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theme_steve() is my default theme framework for graphs I make with ggplot2. It starts theme_bw(), which is available in ggplot2, but adjusts the margins and axes a bit to my liking. The end result is, I think, a lovely template for graphs I make in R.


theme_steve(style = "web", font, ...)



various styles/adjustments to make to the base theme. Must be one of the following: "web" (default), "ms", "fira", "merri", "custom", or "generic". The "custom" style is a fancy way of saying "supply your own fonts". Where "custom" is used in this argument, something must be supplied to the font argument in this same function.


a character vector corresponding with a font that the user ideally has installed on their operating system.


optional, called for side effects


No return value. Function is used for its side effect, which is to format a plot made in the ggplot2 package.


The best use of this function may involve the fonts you have installed on your system. The user should experiment with various options to see what they like. The "generic" style will use default ggplot2 fonts and is invoked here in this simple function for CRAN testing requirements. The default is "web", which depends on having Open Sans and Titillium Web on the operating system. You will see these two fonts everywhere on my website and most of my R package websites.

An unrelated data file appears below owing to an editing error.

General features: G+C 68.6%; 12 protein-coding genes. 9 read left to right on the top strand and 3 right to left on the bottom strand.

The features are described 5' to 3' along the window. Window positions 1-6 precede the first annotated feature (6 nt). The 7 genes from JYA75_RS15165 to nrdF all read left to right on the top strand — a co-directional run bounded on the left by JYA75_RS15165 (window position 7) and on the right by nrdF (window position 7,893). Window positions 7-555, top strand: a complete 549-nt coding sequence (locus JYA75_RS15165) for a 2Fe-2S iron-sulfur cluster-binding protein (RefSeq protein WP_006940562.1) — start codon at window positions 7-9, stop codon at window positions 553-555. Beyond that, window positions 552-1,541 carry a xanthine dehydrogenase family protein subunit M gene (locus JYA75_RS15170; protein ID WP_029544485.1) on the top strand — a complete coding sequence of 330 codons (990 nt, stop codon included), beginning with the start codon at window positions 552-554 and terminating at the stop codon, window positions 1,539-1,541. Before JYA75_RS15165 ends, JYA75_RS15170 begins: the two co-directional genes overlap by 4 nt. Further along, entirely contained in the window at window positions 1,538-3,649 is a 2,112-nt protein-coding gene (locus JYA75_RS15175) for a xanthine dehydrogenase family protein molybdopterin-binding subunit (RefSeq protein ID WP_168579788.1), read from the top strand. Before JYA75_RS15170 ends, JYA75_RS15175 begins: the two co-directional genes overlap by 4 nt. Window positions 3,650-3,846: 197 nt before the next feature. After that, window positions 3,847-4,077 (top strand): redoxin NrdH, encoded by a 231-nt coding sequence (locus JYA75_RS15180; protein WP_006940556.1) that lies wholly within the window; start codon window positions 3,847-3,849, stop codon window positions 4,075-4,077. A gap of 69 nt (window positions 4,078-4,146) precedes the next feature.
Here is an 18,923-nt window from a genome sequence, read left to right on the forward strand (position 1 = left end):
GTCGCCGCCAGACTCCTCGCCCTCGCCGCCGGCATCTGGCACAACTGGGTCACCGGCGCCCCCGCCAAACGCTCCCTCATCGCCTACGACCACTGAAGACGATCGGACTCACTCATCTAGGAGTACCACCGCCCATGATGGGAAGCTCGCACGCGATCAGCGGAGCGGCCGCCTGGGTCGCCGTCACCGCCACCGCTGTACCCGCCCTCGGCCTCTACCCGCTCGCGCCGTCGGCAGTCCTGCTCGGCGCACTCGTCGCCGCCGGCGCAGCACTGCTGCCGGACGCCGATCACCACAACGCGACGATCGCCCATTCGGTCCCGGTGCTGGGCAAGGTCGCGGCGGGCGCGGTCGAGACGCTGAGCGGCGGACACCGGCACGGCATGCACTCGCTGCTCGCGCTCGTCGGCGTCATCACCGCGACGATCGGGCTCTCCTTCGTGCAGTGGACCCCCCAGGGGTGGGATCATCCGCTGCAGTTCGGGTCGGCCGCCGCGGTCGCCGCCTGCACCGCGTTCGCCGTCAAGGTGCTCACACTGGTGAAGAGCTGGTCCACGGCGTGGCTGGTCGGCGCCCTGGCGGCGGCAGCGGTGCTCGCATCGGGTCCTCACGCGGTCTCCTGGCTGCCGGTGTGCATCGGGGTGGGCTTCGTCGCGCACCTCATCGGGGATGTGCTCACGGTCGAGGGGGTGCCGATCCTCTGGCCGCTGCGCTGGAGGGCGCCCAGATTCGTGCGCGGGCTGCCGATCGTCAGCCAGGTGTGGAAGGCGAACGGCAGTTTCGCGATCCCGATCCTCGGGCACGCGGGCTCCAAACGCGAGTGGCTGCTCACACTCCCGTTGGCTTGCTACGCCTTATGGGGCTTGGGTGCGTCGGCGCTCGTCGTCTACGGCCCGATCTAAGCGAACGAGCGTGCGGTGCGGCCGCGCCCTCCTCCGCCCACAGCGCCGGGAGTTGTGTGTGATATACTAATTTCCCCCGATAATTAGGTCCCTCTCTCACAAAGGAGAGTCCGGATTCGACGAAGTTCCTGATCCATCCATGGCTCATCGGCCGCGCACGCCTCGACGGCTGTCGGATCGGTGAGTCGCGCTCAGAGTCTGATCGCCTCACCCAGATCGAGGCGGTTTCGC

For greater clarity, the user should understand "ms" is code for the Crimson Pro font, which resembles the "cochineal" font family in the LaTeX font catalogue. "cochineal" is a fork of the Crimson font and its use is heavily implied by my preferred article template (`article2`) in stevetemplates.

"fira" is shorthand for "Fira Sans". "merri" is shorthand for "Merriweather". The former features prominently in Firefox as well as my current operating system (Pop! OS). The latter incorporates the Merriweather font, which is a close cousin of the Palatino font. Palatino is the implied default font of my first article template (`article`) in stevetemplates.



# Experiment with options, those this depends on fonts you have installed.
example_plot() + theme_steve(style='generic')